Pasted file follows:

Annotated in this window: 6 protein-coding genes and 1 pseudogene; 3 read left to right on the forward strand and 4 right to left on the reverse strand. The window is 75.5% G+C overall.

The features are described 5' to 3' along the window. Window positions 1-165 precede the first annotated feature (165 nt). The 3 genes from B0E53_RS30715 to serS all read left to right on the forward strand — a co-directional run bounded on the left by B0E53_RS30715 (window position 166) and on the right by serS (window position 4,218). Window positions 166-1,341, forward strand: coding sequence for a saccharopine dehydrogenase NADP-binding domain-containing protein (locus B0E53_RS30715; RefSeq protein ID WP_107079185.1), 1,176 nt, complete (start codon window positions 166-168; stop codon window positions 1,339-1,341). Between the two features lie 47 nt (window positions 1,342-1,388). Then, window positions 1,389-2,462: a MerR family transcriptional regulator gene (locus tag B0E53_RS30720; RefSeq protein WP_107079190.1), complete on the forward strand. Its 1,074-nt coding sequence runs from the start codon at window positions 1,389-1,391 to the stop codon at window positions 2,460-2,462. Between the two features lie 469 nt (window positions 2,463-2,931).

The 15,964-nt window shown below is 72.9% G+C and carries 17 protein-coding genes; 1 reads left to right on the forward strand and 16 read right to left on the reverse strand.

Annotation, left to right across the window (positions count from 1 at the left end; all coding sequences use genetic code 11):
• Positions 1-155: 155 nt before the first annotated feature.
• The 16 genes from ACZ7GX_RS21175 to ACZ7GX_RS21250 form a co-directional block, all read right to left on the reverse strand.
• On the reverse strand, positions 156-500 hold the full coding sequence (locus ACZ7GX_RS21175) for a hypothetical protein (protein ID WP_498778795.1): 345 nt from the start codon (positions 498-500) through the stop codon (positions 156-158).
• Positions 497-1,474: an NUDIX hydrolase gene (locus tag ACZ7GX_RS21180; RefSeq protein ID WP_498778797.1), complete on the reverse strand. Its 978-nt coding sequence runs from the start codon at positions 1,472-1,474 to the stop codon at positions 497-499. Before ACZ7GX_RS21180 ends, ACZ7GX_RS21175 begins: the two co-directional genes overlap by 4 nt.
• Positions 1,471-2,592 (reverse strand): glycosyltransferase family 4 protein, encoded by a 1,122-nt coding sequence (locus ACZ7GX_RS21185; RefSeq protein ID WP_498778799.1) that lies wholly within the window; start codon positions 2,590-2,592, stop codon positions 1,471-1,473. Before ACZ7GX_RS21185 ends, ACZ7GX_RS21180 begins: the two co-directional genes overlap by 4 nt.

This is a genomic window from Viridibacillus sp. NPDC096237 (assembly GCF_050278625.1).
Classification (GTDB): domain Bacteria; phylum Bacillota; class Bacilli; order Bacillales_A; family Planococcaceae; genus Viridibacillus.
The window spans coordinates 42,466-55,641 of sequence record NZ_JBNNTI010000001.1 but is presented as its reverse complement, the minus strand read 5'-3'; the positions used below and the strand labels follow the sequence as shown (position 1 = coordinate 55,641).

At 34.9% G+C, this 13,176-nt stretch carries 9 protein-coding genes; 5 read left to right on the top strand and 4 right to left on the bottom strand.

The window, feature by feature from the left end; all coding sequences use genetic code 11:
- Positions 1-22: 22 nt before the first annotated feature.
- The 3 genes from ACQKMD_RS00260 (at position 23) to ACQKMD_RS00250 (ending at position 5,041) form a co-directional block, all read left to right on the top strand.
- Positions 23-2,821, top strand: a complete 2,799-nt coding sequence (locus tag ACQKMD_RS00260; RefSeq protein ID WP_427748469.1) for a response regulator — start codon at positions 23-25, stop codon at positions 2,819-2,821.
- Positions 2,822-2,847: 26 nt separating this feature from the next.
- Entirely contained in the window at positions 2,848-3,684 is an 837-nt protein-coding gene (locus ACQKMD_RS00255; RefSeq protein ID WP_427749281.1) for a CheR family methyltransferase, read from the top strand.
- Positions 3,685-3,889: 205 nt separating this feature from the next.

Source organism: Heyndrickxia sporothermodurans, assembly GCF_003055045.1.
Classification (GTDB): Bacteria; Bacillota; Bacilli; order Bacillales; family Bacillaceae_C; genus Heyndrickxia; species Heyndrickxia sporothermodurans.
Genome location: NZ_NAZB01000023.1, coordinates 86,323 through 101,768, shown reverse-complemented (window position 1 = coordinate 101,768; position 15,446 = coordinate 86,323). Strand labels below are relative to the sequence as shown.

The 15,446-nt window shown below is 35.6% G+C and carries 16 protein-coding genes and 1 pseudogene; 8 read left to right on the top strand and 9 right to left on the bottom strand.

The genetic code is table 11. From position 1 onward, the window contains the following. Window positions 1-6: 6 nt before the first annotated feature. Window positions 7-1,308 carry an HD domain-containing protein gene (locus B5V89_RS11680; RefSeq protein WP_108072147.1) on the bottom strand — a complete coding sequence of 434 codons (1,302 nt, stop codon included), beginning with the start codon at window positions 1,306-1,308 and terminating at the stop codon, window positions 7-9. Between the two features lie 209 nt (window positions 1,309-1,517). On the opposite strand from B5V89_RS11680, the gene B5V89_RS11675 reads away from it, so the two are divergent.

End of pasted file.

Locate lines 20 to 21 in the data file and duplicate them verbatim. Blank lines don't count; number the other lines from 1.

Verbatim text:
- Positions 3,685-3,889: 205 nt separating this feature from the next.

Source organism: Heyndrickxia sporothermodurans, assembly GCF_003055045.1.